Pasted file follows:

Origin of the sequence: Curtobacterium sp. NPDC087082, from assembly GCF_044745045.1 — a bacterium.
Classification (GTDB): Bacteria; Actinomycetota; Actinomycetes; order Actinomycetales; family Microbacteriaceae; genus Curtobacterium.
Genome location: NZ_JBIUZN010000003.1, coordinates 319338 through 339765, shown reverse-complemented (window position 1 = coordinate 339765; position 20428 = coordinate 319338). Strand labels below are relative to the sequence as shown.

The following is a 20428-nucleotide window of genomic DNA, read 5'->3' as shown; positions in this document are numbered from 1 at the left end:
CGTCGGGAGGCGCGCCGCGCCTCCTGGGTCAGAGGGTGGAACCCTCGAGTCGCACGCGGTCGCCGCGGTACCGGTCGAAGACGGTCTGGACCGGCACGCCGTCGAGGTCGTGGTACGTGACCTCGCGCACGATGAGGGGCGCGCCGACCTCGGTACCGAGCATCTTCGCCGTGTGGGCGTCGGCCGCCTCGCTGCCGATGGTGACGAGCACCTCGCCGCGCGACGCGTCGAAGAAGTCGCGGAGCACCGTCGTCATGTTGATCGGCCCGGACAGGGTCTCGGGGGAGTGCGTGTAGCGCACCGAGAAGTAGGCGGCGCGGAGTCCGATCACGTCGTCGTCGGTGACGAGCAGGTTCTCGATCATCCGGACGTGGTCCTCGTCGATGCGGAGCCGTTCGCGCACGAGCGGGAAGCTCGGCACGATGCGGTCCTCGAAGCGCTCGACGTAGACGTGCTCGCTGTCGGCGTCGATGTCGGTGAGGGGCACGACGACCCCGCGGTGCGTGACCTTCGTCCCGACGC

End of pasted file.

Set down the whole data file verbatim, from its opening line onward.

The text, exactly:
Origin of the sequence: Curtobacterium sp. NPDC087082, from assembly GCF_044745045.1 — a bacterium.
Classification (GTDB): Bacteria; Actinomycetota; Actinomycetes; order Actinomycetales; family Microbacteriaceae; genus Curtobacterium.
Genome location: NZ_JBIUZN010000003.1, coordinates 319338 through 339765, shown reverse-complemented (window position 1 = coordinate 339765; position 20428 = coordinate 319338). Strand labels below are relative to the sequence as shown.

The following is a 20428-nucleotide window of genomic DNA, read 5'->3' as shown; positions in this document are numbered from 1 at the left end:
CGTCGGGAGGCGCGCCGCGCCTCCTGGGTCAGAGGGTGGAACCCTCGAGTCGCACGCGGTCGCCGCGGTACCGGTCGAAGACGGTCTGGACCGGCACGCCGTCGAGGTCGTGGTACGTGACCTCGCGCACGATGAGGGGCGCGCCGACCTCGGTACCGAGCATCTTCGCCGTGTGGGCGTCGGCCGCCTCGCTGCCGATGGTGACGAGCACCTCGCCGCGCGACGCGTCGAAGAAGTCGCGGAGCACCGTCGTCATGTTGATCGGCCCGGACAGGGTCTCGGGGGAGTGCGTGTAGCGCACCGAGAAGTAGGCGGCGCGGAGTCCGATCACGTCGTCGTCGGTGACGAGCAGGTTCTCGATCATCCGGACGTGGTCCTCGTCGATGCGGAGCCGTTCGCGCACGAGCGGGAAGCTCGGCACGATGCGGTCCTCGAAGCGCTCGACGTAGACGTGCTCGCTGTCGGCGTCGATGTCGGTGAGGGGCACGACGACCCCGCGGTGCGTGACCTTCGTCCCGACGC